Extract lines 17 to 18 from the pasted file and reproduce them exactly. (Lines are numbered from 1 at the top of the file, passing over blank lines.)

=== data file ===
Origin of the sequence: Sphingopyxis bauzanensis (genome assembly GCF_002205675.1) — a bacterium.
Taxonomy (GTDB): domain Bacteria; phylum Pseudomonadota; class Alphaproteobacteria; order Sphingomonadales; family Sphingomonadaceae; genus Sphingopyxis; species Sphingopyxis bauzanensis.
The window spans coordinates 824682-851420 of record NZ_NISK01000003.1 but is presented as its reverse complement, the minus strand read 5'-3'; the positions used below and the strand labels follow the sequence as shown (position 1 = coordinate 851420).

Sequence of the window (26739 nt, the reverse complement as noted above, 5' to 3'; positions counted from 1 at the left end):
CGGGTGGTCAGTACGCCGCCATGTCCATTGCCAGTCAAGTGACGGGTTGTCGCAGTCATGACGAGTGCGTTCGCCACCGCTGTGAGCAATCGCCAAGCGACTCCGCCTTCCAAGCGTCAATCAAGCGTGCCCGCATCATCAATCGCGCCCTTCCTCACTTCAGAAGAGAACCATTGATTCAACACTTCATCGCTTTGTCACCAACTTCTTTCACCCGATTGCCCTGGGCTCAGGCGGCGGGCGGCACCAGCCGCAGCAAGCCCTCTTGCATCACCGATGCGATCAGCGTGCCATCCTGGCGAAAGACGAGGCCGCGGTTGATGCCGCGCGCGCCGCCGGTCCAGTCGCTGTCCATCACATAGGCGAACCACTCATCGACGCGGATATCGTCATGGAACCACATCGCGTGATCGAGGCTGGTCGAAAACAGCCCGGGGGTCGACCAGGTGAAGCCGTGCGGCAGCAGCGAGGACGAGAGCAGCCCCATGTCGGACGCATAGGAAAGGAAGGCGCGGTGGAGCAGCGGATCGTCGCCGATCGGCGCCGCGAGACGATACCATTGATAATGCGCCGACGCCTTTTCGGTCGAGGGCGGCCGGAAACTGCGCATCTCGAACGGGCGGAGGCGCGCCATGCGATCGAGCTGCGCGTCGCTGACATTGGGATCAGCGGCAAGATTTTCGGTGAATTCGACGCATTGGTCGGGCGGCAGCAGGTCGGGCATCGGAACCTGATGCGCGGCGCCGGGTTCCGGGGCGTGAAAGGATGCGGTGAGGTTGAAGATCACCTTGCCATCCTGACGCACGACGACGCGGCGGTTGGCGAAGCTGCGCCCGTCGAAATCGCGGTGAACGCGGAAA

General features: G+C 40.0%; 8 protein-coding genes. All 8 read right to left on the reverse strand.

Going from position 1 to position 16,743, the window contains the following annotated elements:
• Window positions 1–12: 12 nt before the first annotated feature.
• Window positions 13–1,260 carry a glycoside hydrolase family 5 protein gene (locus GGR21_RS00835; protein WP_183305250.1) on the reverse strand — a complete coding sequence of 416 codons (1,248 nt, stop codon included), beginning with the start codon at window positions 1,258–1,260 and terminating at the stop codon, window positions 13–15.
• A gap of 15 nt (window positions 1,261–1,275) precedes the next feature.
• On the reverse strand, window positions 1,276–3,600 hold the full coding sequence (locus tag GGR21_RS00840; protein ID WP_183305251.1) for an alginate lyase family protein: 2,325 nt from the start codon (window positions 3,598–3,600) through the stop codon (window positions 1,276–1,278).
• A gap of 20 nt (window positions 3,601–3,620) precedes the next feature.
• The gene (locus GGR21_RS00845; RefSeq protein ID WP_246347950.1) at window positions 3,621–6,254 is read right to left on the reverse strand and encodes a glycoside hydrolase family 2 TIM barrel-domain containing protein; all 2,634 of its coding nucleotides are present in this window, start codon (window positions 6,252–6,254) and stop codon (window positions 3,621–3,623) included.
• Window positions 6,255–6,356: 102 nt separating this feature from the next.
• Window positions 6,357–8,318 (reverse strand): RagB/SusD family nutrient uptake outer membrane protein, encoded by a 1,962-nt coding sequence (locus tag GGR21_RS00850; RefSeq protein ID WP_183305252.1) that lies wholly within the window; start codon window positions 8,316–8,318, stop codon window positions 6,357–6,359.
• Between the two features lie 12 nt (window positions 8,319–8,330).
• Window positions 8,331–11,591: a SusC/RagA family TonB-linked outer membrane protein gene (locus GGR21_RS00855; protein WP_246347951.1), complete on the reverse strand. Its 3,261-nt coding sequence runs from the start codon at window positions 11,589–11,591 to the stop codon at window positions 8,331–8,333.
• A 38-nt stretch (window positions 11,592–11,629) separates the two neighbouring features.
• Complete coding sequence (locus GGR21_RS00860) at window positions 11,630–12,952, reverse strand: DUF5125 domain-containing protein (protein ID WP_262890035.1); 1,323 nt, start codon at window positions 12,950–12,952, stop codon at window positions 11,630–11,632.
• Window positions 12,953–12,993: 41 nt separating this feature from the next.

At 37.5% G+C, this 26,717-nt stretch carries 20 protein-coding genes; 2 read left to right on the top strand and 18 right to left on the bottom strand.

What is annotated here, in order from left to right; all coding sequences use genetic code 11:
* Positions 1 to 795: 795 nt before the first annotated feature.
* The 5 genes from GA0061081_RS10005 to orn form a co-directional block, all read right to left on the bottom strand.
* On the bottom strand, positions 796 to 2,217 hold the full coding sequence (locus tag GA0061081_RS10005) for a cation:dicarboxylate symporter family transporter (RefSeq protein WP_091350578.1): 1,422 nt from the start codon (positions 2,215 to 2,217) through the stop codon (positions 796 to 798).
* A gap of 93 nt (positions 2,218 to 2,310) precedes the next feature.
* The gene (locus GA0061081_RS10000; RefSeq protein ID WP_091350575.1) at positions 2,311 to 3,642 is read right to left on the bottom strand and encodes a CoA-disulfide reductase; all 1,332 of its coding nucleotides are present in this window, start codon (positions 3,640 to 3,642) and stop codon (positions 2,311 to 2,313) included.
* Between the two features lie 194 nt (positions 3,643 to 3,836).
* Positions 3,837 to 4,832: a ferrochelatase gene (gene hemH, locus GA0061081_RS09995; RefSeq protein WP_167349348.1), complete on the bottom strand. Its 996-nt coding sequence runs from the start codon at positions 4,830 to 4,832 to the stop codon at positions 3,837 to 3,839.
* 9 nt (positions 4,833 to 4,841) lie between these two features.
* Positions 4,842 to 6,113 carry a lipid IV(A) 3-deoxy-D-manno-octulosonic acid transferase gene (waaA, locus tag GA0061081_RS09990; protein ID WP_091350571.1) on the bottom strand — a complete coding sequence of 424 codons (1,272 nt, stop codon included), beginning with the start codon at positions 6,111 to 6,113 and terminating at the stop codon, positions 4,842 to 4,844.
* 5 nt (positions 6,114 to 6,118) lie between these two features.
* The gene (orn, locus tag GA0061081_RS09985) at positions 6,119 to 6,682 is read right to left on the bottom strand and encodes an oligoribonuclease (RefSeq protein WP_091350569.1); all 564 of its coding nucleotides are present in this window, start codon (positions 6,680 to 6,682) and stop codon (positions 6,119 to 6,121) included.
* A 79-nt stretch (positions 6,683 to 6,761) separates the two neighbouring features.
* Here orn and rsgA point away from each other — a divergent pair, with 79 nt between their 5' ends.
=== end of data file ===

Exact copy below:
• Window positions 8,331–11,591: a SusC/RagA family TonB-linked outer membrane protein gene (locus GGR21_RS00855; protein WP_246347951.1), complete on the reverse strand. Its 3,261-nt coding sequence runs from the start codon at window positions 11,589–11,591 to the stop codon at window positions 8,331–8,333.
• A 38-nt stretch (window positions 11,592–11,629) separates the two neighbouring features.